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The deer dropped at the crack of the rifle, anchored by an expertly placed bullet through the vital organs.
The hunter knew he was lucky; there would be no tracking this time.
A great deal of work lead to this moment; the months of pre-season scouting; the long, dawn to dusk days perched motionless in the deer stand, seemingly impervious to the chill of the November air.
Still, the hunter knew there was more work to come if he wanted only the highest quality venison to reach his dinner table and that proper field dressing of his was essential to both the flavor and edibility of the meat.
While there are variations in the amount of time and labor that will be required to properly field dress various game species, regardless of whether the quarry is a gray squirrel or an Alaskan moose, the underlying goal is the same: increase meat quality and safety by quickly and carefully removing the animal’s internal organs.
There are many reasons why proper field dressing practices are important (for example, in the case of big game, removing the inedible organs will significantly reduce the amount of weight a hunter will have to drag out of the woods) but the primary purpose of field dressing is to curtail the growth of potentially harmful bacteria.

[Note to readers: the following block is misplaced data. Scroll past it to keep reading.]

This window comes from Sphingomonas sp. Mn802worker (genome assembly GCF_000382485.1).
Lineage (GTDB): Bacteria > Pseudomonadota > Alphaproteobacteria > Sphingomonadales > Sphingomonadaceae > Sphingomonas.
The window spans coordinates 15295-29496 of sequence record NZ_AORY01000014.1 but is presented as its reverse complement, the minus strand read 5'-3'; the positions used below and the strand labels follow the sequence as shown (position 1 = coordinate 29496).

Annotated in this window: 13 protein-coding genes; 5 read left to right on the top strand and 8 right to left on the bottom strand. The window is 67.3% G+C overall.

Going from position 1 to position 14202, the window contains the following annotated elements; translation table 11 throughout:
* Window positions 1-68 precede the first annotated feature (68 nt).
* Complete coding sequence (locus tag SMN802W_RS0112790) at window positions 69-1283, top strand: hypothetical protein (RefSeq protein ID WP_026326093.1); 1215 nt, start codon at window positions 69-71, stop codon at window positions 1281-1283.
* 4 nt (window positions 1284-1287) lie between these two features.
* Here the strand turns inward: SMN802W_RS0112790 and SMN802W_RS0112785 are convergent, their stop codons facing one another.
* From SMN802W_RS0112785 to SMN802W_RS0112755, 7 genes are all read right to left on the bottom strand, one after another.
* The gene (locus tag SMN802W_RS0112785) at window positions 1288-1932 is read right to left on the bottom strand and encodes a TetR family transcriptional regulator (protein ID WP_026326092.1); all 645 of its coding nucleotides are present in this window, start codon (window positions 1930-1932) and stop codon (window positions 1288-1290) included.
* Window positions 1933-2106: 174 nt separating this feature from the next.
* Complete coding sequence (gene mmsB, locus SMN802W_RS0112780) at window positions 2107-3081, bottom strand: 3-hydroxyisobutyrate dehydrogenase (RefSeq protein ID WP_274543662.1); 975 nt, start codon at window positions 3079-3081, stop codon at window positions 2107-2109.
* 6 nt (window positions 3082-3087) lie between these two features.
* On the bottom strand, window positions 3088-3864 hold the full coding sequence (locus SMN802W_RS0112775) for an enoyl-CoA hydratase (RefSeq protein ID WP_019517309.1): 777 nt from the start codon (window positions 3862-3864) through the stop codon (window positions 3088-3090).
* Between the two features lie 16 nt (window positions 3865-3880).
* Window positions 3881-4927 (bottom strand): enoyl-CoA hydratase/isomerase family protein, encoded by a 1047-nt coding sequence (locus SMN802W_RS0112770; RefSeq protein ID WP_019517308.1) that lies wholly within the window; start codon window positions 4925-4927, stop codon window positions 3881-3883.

According to the Penn State Extension, bacteria reproduce fastest when temperatures are between 40 and 140 degrees Fahrenheit, and in some cases can double in population every 20 minutes.
Given that the internal temperature of a recently harvested game animal falls well with the above bacterial Goldilocks temperature zone, it follows that fresh meat can turn into a microbiological science fair project in short order.
The fight against bacterial growth is compounded by the fact that all warm-blooded organisms are teeming with bacteria inside and out.
Bacteria on the fur and hide of an animal can be injected into the muscle tissue by a bullet or arrow passing through, and can be introduced from the digestive organs (which naturally contain all manner of bacteria) if they are perforated during harvest or processing.
Even a perfect shot through an animal’s heart and lungs can potentially open the stomach or intestines if a fragment of bone or bullet takes the wrong trajectory through the body cavity.
This is a problem.
Although thoroughly cooking wild game meat will undoubtedly kill the bacteria themselves, it might not be sufficient to neutralize dangerous toxins that can be produced by the bacteria.
Prompt removal of a game animal’s internal organs combats the bacteria problem on two fronts in that doing so facilitates cooling of the carcass (thus slowing bacterial growth) and by separating the meat from the ecosystem of bacteria contained within the digestive tract.
It goes without saying that extreme care should be taken to avoid puncturing any digestive organs while field dressing an animal.
Most game can be sufficiently field dressed with a very minimalistic tool kit, but there are a few crucial items in addition to a good sharp knife that will make the process easier and less messy: